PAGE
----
Here’s a fun thing to think about: What are the supply chain benefits of keeping production in-house — and, in particular, close by? That is the topic of a recent post on the company blog at Voltaic Systems (What and Why Voltaic Insources, Feb 16). Voltaic makes solar-powered backpacks. Wonder just why one would want a solar-powered backpack? Check out this IBM podcast (from May 2009) with Jeff Crystal, the author of the blog post.
In any event, Voltaic does final assembly of their bags in the US. The original rationale for this was basically to avoid paying the US government. Apparently the US charges a 17% tariff on imported backpacks and since solar panels make a Voltaic bag a premium item, these would add up. The real interesting parts of the posts are the description of the expected and unexpected additional benefits Voltaic has received from doing assembly in the US.
Secondary Benefit 1 – Better Inventory Management
We share components across a number of our product lines. A 2 Watt orange panel can appear in 5 different models plus is available as a standalone product. By decoupling the components from the bag, we can keep a lower amount of total inventory and have less likelihood of stocking out of a SKU. …
Secondary Benefit 2 – More Quality Control
We work hard on our supplier relationships and think we have some great partners, but no one is going to know our products as well as we do. Since we feel the pain when we get a customer return, we’re pretty motivated to send out good quality systems.
Unexpected Benefit 1 – New Lines of Business in Components
When we started our business, we had one product, a solar backpack. At some point, when there was a gap in new product introductions, we decided to start marketing our panels as a product for DIY-ers and this has become a great and fun business for us.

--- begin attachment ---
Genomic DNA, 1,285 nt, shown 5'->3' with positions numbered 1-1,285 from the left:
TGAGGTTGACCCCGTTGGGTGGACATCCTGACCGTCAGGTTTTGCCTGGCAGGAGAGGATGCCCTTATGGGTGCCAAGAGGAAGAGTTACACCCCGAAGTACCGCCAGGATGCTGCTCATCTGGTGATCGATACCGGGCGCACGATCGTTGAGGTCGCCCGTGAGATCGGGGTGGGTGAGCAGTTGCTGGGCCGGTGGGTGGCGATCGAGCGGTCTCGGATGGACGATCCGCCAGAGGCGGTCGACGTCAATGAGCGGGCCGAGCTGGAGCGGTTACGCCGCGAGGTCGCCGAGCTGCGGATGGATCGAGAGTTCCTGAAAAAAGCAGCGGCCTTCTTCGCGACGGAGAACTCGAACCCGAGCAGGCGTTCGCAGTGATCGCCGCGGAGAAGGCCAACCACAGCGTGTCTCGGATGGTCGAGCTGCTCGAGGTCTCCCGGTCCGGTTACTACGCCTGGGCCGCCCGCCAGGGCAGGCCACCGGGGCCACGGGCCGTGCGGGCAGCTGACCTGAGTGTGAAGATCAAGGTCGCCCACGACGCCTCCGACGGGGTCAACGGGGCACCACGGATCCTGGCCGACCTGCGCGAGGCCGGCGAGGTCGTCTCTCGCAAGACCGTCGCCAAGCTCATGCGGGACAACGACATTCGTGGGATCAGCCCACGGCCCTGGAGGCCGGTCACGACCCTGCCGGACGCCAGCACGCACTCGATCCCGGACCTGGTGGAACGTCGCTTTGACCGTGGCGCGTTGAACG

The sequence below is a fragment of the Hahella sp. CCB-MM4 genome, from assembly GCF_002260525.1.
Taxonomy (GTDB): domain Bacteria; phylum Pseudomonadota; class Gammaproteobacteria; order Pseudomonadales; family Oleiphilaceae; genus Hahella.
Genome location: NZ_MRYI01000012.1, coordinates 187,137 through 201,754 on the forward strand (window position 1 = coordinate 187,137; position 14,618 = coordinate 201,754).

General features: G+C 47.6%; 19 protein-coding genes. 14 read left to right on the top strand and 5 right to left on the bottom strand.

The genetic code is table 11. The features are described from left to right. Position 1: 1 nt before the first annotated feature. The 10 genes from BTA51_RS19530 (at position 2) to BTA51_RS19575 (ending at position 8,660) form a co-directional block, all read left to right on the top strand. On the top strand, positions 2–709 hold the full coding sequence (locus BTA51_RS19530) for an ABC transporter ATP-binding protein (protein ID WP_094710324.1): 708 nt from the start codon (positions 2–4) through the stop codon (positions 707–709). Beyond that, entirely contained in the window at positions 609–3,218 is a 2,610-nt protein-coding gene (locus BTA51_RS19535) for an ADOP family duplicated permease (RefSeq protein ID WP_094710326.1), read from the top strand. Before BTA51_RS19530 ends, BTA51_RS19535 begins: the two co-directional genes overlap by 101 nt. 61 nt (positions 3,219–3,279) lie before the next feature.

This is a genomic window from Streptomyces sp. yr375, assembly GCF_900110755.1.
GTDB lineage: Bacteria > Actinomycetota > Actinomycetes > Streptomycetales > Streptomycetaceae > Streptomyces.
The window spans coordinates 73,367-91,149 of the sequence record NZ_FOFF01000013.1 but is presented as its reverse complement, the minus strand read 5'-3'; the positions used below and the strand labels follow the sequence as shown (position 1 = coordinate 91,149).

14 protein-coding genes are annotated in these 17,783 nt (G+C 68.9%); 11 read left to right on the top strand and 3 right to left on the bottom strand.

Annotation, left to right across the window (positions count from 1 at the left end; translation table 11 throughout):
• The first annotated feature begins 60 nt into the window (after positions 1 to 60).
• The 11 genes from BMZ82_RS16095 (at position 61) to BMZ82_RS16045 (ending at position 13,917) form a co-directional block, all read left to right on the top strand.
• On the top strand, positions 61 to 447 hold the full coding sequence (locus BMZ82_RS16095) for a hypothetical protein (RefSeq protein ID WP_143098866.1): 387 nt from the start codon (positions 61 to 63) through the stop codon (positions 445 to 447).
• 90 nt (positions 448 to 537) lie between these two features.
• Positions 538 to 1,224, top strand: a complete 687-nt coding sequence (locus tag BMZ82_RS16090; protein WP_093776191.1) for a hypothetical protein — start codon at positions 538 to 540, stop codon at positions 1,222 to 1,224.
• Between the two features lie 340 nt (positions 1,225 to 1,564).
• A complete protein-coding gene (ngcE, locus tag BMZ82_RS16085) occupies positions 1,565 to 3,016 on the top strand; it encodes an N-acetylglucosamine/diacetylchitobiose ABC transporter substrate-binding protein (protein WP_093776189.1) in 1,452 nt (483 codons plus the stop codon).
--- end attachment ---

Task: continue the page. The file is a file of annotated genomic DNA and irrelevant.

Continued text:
Unexpected Benefit 2 – A physical connection to our product
I was in software long time ago and one of the things I like about Voltaic is that we make physical things that people use and are hopefully useful. After spending several days in front of a computer and phone, it is nice to be able to get into the warehouse and get my hands working building something valuable.
This is just a beautiful story. He lays out the benefits so nicely and so clearly you would think that Crystal has a Kellogg MBA (turns out, he does) or perhaps a sibling who teaches this stuff (turns out, he does).
The inventory saving are something that one usually expect. Delaying differentiation is a classic supply chain strategy. The unexpected benefits, however, are pretty intriguing. As one of my colleagues noted, it raises the question of whether there is a higher option value (as in going into the component business) when you do more in-house. That may be true if one focuses on the option of finding new lines of business. However, if one has to deal with big swings in volume, I suspect that outsourcing might have a higher option value to scale up or down with demand.